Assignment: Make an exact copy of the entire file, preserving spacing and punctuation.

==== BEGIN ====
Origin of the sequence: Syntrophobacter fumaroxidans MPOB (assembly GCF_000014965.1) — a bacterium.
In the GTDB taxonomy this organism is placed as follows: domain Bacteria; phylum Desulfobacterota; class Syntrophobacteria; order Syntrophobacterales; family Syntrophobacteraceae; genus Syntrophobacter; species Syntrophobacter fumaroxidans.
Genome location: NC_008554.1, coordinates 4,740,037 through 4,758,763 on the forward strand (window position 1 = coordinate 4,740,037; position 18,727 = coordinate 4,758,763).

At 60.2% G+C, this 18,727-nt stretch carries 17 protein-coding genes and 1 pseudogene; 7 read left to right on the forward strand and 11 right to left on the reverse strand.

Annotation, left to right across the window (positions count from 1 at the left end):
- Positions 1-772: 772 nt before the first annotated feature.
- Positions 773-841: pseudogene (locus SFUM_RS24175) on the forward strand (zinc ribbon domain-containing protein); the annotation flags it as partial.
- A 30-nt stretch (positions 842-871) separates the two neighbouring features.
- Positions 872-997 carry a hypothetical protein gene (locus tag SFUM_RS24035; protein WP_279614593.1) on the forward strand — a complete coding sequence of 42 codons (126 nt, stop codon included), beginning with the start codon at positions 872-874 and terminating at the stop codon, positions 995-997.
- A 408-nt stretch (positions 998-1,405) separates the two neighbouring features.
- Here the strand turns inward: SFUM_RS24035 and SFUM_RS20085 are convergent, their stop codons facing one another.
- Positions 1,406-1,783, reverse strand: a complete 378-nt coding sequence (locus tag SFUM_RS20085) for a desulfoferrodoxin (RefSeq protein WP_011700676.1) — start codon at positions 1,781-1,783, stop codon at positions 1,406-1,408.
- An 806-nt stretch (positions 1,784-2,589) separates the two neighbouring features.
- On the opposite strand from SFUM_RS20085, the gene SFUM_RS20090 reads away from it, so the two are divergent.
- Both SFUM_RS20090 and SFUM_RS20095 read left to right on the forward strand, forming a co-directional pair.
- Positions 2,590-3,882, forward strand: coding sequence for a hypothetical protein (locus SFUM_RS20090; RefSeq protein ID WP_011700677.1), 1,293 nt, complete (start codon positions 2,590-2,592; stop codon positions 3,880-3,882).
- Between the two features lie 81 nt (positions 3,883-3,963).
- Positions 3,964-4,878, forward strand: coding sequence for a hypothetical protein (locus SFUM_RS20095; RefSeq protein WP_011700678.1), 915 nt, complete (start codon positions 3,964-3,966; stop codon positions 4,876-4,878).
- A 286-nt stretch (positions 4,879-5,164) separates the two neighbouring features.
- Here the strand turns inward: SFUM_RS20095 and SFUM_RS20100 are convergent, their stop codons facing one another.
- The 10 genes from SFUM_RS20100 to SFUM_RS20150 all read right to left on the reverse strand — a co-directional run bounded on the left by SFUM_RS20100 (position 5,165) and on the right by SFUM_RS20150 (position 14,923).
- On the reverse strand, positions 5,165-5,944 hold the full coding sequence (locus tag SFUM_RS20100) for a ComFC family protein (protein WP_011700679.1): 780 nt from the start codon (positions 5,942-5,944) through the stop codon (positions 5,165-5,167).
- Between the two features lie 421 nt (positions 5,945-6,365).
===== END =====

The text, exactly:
Origin of the sequence: Syntrophobacter fumaroxidans MPOB (assembly GCF_000014965.1) — a bacterium.
In the GTDB taxonomy this organism is placed as follows: domain Bacteria; phylum Desulfobacterota; class Syntrophobacteria; order Syntrophobacterales; family Syntrophobacteraceae; genus Syntrophobacter; species Syntrophobacter fumaroxidans.
Genome location: NC_008554.1, coordinates 4,740,037 through 4,758,763 on the forward strand (window position 1 = coordinate 4,740,037; position 18,727 = coordinate 4,758,763).

At 60.2% G+C, this 18,727-nt stretch carries 17 protein-coding genes and 1 pseudogene; 7 read left to right on the forward strand and 11 right to left on the reverse strand.

Annotation, left to right across the window (positions count from 1 at the left end):
- Positions 1-772: 772 nt before the first annotated feature.
- Positions 773-841: pseudogene (locus SFUM_RS24175) on the forward strand (zinc ribbon domain-containing protein); the annotation flags it as partial.
- A 30-nt stretch (positions 842-871) separates the two neighbouring features.
- Positions 872-997 carry a hypothetical protein gene (locus tag SFUM_RS24035; protein WP_279614593.1) on the forward strand — a complete coding sequence of 42 codons (126 nt, stop codon included), beginning with the start codon at positions 872-874 and terminating at the stop codon, positions 995-997.
- A 408-nt stretch (positions 998-1,405) separates the two neighbouring features.
- Here the strand turns inward: SFUM_RS24035 and SFUM_RS20085 are convergent, their stop codons facing one another.
- Positions 1,406-1,783, reverse strand: a complete 378-nt coding sequence (locus tag SFUM_RS20085) for a desulfoferrodoxin (RefSeq protein WP_011700676.1) — start codon at positions 1,781-1,783, stop codon at positions 1,406-1,408.
- An 806-nt stretch (positions 1,784-2,589) separates the two neighbouring features.
- On the opposite strand from SFUM_RS20085, the gene SFUM_RS20090 reads away from it, so the two are divergent.
- Both SFUM_RS20090 and SFUM_RS20095 read left to right on the forward strand, forming a co-directional pair.
- Positions 2,590-3,882, forward strand: coding sequence for a hypothetical protein (locus SFUM_RS20090; RefSeq protein ID WP_011700677.1), 1,293 nt, complete (start codon positions 2,590-2,592; stop codon positions 3,880-3,882).
- Between the two features lie 81 nt (positions 3,883-3,963).
- Positions 3,964-4,878, forward strand: coding sequence for a hypothetical protein (locus SFUM_RS20095; RefSeq protein WP_011700678.1), 915 nt, complete (start codon positions 3,964-3,966; stop codon positions 4,876-4,878).
- A 286-nt stretch (positions 4,879-5,164) separates the two neighbouring features.
- Here the strand turns inward: SFUM_RS20095 and SFUM_RS20100 are convergent, their stop codons facing one another.
- The 10 genes from SFUM_RS20100 to SFUM_RS20150 all read right to left on the reverse strand — a co-directional run bounded on the left by SFUM_RS20100 (position 5,165) and on the right by SFUM_RS20150 (position 14,923).
- On the reverse strand, positions 5,165-5,944 hold the full coding sequence (locus tag SFUM_RS20100) for a ComFC family protein (protein WP_011700679.1): 780 nt from the start codon (positions 5,942-5,944) through the stop codon (positions 5,165-5,167).
- Between the two features lie 421 nt (positions 5,945-6,365).